I am selling my bike. Someone is coming to look at it tonight, and perhaps it will be gone before I go to bed. It is a hybrid, bought in Montreal, brown with something tricky in the paint that makes it sparkle green in sunlight. In its own way, it was a good bike… and putting it up for sale makes me think of all the bikes I’ve ever had….
My first bike was metallic pink. At some point it had a blue back tire. There was a big sidewalk hill with chain-link fence on either side leading down to College Ave school from Vanier Crescent and I used to careen down that hill and back-pedal brake to leave a blue tire skid. Seeing the blue skid mark was very satisfying. I think I rode my brother’s very cool orange bike for a bit after that – it was a chopper, low with a banana seat and 3 gears which you could shift using a gear knob in front of the seat. I don’t remember the order exactly, but I rode my mother’s red bike for a while though it was too big for me. My mother’s red bike was a real ladies bike with a dropped bar. It was the same colour and style as my father’s.
But at some point I convinced my parents to take me out to the place where everyone bought bikes — some place in the country — and I got a nice white Sekine 10-speed with ram horn handlebars. A guy’s bike. (It was the fad for girls to ride guy’s bikes.) As a teenager, I used to wander around the neighbourhood and around town on that bike. I loved it. But by the time I was in university driving here and there in an old blue Chevette, I didn’t ride that bike all that much. I can’t remember what happened to it, but it didn’t come out West with me when we moved.
It was my ex-husband who announced he was going to get a bike the second year we were living in Vancouver. I hadn’t biked in a few years and I wasn’t even sure I could balance properly, but when he got one, I got one. They were both blue hybrids, the same model in different frame sizes. I wasn’t sure at first if I would ride it much, but it was love at first bike! On that bike I commuted to UBC along the beaches and up that huge hill to the campus. And later I rode across town to the VCC to take ESL teacher training classes. If it was raining, snowing, sunny, windy, I rode that bike. On a number of occasions J and I experienced the thrill of bursting out of the dense foliage of Stanley Park onto the narrow sidewalk flooded with light, a view of the sea, and 3 lanes of heavy traffic going close by — that was the way onto the Lion’s Gate Bridge. I found biking over bridges pretty exciting. One lovely day we even rode all the way out from Kitsilano to Lighthouse Park and back. Before moving to Amsterdam, we sold our bikes to friends of a friend.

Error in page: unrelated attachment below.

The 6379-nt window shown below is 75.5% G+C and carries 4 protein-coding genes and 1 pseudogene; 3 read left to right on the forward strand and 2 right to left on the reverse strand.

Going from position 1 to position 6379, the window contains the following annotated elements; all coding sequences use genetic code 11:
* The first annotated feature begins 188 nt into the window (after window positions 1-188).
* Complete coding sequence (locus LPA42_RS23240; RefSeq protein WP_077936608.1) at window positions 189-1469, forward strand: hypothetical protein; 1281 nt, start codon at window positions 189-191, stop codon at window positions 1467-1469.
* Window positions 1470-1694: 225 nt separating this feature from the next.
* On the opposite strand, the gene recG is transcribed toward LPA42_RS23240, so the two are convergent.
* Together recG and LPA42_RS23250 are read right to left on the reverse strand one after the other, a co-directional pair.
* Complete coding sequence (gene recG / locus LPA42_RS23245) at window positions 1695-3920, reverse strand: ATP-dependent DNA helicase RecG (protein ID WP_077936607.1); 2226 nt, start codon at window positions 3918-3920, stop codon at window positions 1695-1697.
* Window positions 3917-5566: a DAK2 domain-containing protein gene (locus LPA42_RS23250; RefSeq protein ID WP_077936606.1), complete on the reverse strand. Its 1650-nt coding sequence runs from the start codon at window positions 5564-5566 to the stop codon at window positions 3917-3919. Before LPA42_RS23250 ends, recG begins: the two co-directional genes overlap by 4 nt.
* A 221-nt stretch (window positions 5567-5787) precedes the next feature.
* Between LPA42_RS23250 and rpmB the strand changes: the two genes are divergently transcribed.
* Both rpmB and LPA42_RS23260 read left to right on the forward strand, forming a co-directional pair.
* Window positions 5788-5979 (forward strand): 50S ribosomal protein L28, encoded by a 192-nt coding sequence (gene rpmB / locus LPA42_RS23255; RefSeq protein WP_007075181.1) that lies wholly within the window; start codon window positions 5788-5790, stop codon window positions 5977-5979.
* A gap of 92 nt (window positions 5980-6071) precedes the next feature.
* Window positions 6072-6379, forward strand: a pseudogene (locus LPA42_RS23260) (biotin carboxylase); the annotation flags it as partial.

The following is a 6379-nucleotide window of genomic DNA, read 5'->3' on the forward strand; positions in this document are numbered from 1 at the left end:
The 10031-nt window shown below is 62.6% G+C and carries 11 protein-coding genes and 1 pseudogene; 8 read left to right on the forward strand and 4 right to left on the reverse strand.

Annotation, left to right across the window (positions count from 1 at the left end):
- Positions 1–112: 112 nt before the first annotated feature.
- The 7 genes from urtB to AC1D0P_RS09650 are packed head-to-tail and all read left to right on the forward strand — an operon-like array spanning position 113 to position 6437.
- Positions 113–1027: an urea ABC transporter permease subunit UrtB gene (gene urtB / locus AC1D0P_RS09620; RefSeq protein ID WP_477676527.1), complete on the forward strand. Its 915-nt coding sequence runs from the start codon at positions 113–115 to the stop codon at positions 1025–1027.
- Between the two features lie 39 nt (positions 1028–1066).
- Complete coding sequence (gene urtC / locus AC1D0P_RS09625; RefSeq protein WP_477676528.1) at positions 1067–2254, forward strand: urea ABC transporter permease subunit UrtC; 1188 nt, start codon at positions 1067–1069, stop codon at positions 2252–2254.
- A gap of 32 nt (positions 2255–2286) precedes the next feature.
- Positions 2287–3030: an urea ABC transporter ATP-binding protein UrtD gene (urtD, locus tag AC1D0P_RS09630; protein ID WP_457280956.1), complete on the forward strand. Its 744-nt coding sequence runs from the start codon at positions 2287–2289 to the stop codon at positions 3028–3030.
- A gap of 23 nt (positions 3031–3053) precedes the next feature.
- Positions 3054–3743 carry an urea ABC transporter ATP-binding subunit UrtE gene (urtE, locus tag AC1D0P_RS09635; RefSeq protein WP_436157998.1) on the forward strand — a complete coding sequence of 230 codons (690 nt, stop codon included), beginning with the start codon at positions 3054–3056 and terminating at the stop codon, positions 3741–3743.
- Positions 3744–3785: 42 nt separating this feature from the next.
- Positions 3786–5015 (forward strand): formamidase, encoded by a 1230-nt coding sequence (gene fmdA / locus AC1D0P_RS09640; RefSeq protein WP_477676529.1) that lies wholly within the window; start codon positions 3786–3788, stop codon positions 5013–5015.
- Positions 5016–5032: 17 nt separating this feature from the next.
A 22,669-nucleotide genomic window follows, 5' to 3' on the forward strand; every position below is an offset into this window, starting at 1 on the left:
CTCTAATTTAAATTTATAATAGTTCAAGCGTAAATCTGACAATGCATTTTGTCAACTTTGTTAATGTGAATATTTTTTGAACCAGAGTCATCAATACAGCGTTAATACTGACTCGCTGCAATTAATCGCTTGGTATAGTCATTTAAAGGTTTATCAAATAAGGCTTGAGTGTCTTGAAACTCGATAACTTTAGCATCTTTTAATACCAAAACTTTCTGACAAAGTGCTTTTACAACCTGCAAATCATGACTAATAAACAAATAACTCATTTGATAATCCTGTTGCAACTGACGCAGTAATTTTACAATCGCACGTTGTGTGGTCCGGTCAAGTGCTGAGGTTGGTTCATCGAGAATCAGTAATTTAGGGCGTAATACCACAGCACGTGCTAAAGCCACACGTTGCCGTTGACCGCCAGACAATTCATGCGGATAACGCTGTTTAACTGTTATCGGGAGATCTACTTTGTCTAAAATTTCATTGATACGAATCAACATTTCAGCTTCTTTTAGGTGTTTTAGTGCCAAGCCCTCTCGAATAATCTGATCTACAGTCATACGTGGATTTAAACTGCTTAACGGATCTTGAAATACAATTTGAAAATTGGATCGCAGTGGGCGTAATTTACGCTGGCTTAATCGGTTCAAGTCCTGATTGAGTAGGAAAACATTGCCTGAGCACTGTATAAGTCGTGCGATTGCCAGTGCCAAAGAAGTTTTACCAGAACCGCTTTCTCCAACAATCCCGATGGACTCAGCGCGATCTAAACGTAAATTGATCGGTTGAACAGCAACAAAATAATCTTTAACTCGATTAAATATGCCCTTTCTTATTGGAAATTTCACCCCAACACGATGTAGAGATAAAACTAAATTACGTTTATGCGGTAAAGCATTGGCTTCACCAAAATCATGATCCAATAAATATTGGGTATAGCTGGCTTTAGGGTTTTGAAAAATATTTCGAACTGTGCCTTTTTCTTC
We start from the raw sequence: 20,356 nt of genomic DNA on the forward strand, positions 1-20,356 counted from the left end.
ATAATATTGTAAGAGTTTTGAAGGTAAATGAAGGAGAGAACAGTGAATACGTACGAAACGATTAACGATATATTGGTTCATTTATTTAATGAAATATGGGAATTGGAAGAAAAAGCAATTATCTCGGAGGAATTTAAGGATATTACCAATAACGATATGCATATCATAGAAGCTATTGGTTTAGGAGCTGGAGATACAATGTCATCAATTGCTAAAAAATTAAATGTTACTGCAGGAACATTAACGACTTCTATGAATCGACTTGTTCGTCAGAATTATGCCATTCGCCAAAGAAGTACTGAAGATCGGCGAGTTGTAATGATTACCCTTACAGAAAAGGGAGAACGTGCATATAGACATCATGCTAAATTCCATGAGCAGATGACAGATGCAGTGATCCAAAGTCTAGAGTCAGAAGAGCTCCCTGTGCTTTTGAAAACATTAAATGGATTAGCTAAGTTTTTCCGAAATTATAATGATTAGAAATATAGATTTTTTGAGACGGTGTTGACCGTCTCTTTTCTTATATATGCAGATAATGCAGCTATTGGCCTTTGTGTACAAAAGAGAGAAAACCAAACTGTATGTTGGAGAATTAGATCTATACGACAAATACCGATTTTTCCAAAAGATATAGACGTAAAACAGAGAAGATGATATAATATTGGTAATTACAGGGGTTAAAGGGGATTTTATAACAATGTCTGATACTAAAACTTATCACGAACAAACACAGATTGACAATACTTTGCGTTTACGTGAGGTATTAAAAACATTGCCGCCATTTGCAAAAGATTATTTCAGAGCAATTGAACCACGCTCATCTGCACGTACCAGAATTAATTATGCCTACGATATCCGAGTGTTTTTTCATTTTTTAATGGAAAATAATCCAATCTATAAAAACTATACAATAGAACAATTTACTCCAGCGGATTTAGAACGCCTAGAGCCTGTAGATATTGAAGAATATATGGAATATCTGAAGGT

In Amsterdam I rode an old heavy 3 speed ladies bike. It was utilitarian and hard to get used to, but no one rode nice bikes there for transportation — they would be stolen in a jiffy. Still, it was fun riding around on that clunker since Holland has bike paths absolutely everywhere. On the weekends we would ride out of our suburb, across the water, and up into the polders. It was delightful. Sometimes, though, I would think of how far and how comfortably I could have ridden on my favourite blue bike, left behind in Vancouver.
When we got to Montreal, we bought bikes pretty quickly, but it wasn’t a good experience (for me). I felt intimated by the Italian bike pros running the neighbourhood shop. They told me I didn’t need to ride the bike before buying it — they ordered one in the size they told me I would need and I had to pay up front before even seeing the bike. This was a mistake I won’t make again! However, I did get a lot of good rides in on this bike. Especially nice was going along the canal South of Montreal. Though I rode in downtown traffic in Vancouver, it was another story in Montreal. I didn’t have the nerve to ride with Montreal drivers and I took the bus or walked.
Some health issues barred me from riding for a while and I never really got back into it here on PEI. I rode the bike once in a while, but never as often as the years before. The last few years I have only ridden my bike once or twice a year and have figured out that it really isn’t a good fit for my body. Hopefully it will delight someone else. And when it is gone, there will be space for me to find a new one, and I’ll take my time.
Postscript: Goodbye bike! A very tall and friendly gentleman rode it up and down the street, then paid me, and put it in the back of his open-top convertible with his gentle black dog. May the Montreal bike serve him well.